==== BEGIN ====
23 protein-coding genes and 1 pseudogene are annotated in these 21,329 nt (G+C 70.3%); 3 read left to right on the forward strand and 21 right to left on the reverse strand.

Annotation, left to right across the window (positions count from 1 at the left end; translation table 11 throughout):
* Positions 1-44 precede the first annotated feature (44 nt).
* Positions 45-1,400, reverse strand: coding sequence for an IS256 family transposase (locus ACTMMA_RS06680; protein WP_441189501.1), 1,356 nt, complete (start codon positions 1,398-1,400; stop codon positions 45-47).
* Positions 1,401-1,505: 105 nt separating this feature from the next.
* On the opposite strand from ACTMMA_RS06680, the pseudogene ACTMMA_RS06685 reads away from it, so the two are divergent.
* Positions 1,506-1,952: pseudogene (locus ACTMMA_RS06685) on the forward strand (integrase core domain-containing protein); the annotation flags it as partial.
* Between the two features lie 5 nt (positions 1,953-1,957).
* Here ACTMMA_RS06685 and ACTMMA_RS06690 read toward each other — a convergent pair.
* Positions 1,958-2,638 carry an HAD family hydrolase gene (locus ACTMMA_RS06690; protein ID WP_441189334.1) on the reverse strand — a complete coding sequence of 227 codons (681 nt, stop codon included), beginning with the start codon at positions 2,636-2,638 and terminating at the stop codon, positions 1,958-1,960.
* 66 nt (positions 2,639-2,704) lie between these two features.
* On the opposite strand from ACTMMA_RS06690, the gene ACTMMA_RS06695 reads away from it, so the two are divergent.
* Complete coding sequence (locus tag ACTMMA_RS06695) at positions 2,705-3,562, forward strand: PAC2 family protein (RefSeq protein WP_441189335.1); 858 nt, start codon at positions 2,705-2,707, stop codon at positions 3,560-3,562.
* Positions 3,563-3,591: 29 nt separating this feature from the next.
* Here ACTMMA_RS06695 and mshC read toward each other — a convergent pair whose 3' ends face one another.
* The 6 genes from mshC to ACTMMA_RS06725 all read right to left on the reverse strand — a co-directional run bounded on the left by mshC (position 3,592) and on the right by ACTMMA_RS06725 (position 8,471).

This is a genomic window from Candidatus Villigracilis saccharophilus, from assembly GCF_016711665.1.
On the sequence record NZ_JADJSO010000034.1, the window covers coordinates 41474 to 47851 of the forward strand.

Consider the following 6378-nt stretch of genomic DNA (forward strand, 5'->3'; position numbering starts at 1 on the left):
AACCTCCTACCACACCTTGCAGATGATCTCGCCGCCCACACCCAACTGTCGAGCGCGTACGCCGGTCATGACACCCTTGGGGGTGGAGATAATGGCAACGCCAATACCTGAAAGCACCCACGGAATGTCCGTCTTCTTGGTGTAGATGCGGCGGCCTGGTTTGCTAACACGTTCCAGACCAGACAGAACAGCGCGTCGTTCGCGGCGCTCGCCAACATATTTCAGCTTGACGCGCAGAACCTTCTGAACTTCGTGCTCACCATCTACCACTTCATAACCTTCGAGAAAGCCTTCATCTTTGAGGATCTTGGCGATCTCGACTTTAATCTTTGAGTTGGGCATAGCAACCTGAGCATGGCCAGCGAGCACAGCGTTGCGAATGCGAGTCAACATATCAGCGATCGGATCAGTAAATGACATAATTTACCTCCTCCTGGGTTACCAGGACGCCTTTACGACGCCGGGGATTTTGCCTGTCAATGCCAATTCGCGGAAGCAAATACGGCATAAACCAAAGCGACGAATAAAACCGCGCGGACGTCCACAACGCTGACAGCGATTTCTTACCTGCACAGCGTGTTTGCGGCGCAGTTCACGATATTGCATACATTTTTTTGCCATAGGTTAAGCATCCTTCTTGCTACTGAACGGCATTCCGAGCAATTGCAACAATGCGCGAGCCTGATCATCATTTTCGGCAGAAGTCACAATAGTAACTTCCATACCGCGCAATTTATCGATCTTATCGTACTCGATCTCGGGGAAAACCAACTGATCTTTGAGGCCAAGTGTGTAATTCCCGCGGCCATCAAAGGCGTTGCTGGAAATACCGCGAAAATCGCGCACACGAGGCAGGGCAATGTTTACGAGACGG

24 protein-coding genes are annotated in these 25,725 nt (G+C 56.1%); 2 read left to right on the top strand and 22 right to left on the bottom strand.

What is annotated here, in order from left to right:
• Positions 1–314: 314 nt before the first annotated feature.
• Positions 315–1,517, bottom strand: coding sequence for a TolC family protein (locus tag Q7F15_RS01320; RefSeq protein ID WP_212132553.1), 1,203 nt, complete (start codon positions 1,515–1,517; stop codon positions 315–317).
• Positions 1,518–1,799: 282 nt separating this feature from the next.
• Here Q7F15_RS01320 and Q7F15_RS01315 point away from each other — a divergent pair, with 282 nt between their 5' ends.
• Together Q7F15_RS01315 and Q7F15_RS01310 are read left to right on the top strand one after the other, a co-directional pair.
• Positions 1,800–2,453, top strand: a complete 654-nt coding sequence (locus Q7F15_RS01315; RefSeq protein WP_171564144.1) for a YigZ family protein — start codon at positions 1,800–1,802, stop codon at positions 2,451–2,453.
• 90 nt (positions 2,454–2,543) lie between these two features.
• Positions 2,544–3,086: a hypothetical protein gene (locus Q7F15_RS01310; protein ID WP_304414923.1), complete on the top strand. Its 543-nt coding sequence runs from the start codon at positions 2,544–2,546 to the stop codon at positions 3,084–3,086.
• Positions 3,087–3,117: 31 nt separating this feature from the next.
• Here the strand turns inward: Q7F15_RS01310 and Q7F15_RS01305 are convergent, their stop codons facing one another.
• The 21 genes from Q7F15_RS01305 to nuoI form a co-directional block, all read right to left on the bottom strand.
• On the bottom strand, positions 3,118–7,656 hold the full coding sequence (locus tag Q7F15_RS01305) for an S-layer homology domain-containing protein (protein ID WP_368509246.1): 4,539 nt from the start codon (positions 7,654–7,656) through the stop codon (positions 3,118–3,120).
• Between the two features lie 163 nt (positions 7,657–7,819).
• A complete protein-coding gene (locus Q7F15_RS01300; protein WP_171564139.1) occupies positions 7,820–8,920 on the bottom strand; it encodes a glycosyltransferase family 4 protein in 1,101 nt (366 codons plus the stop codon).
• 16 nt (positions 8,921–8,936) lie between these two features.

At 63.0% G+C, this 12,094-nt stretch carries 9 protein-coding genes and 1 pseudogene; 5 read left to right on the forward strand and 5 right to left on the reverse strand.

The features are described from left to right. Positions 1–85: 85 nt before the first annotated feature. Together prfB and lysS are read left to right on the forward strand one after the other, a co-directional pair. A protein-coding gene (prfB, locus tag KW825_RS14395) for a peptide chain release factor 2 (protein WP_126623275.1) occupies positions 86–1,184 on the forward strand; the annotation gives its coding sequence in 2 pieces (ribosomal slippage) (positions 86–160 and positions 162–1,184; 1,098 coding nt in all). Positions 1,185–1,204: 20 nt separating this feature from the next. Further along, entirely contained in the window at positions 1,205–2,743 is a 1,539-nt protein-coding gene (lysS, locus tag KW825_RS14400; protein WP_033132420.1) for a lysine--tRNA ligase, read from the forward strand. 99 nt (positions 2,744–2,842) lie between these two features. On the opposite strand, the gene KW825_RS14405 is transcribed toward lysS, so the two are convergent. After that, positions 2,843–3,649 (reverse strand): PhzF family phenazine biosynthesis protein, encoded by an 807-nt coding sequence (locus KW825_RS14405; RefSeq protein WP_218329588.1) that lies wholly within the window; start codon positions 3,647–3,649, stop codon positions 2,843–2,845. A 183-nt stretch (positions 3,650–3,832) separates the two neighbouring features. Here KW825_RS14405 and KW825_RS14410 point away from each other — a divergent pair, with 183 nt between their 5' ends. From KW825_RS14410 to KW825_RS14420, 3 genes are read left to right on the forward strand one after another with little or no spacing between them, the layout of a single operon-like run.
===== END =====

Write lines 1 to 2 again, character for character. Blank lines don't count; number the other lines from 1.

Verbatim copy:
23 protein-coding genes and 1 pseudogene are annotated in these 21,329 nt (G+C 70.3%); 3 read left to right on the forward strand and 21 right to left on the reverse strand.

Annotation, left to right across the window (positions count from 1 at the left end; translation table 11 throughout):